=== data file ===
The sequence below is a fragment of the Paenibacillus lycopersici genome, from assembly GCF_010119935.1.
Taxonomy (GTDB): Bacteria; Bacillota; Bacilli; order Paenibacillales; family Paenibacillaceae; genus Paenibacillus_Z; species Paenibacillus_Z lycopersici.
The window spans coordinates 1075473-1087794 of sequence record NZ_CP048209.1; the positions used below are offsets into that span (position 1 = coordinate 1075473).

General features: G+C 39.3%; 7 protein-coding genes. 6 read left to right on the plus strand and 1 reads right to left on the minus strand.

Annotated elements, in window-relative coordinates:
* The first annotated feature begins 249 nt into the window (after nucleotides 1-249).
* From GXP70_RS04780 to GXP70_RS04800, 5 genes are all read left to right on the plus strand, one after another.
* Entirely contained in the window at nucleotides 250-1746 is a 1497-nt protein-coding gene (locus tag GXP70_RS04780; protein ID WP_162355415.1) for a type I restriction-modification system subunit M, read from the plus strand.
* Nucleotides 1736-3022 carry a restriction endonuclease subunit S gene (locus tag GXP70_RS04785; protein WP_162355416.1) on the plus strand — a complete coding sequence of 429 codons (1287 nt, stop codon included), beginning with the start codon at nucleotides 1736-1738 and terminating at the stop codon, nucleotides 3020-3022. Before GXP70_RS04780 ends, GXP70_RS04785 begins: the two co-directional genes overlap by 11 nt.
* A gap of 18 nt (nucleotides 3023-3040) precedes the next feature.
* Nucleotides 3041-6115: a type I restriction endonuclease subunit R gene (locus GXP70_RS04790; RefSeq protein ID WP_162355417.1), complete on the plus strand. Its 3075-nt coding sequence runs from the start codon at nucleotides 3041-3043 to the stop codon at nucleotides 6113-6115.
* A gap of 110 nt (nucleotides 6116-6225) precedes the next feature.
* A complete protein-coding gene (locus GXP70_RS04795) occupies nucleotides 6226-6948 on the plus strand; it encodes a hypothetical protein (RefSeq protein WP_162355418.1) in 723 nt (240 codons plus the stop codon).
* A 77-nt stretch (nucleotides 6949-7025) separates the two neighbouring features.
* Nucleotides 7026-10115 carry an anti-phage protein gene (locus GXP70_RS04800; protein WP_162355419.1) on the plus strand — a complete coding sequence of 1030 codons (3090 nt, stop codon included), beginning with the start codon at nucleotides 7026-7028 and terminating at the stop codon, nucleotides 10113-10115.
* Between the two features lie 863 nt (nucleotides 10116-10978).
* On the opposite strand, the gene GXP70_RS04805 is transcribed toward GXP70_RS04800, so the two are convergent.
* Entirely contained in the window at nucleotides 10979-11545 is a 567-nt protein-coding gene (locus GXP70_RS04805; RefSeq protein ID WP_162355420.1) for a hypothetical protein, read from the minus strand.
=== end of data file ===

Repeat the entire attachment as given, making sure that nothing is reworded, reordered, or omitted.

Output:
The sequence below is a fragment of the Paenibacillus lycopersici genome, from assembly GCF_010119935.1.
Taxonomy (GTDB): Bacteria; Bacillota; Bacilli; order Paenibacillales; family Paenibacillaceae; genus Paenibacillus_Z; species Paenibacillus_Z lycopersici.
The window spans coordinates 1075473-1087794 of sequence record NZ_CP048209.1; the positions used below are offsets into that span (position 1 = coordinate 1075473).

General features: G+C 39.3%; 7 protein-coding genes. 6 read left to right on the plus strand and 1 reads right to left on the minus strand.

Annotated elements, in window-relative coordinates:
* The first annotated feature begins 249 nt into the window (after nucleotides 1-249).
* From GXP70_RS04780 to GXP70_RS04800, 5 genes are all read left to right on the plus strand, one after another.
* Entirely contained in the window at nucleotides 250-1746 is a 1497-nt protein-coding gene (locus tag GXP70_RS04780; protein ID WP_162355415.1) for a type I restriction-modification system subunit M, read from the plus strand.
* Nucleotides 1736-3022 carry a restriction endonuclease subunit S gene (locus tag GXP70_RS04785; protein WP_162355416.1) on the plus strand — a complete coding sequence of 429 codons (1287 nt, stop codon included), beginning with the start codon at nucleotides 1736-1738 and terminating at the stop codon, nucleotides 3020-3022. Before GXP70_RS04780 ends, GXP70_RS04785 begins: the two co-directional genes overlap by 11 nt.
* A gap of 18 nt (nucleotides 3023-3040) precedes the next feature.
* Nucleotides 3041-6115: a type I restriction endonuclease subunit R gene (locus GXP70_RS04790; RefSeq protein ID WP_162355417.1), complete on the plus strand. Its 3075-nt coding sequence runs from the start codon at nucleotides 3041-3043 to the stop codon at nucleotides 6113-6115.
* A gap of 110 nt (nucleotides 6116-6225) precedes the next feature.
* A complete protein-coding gene (locus GXP70_RS04795) occupies nucleotides 6226-6948 on the plus strand; it encodes a hypothetical protein (RefSeq protein WP_162355418.1) in 723 nt (240 codons plus the stop codon).
* A 77-nt stretch (nucleotides 6949-7025) separates the two neighbouring features.
* Nucleotides 7026-10115 carry an anti-phage protein gene (locus GXP70_RS04800; protein WP_162355419.1) on the plus strand — a complete coding sequence of 1030 codons (3090 nt, stop codon included), beginning with the start codon at nucleotides 7026-7028 and terminating at the stop codon, nucleotides 10113-10115.
* Between the two features lie 863 nt (nucleotides 10116-10978).
* On the opposite strand, the gene GXP70_RS04805 is transcribed toward GXP70_RS04800, so the two are convergent.
* Entirely contained in the window at nucleotides 10979-11545 is a 567-nt protein-coding gene (locus GXP70_RS04805; RefSeq protein ID WP_162355420.1) for a hypothetical protein, read from the minus strand.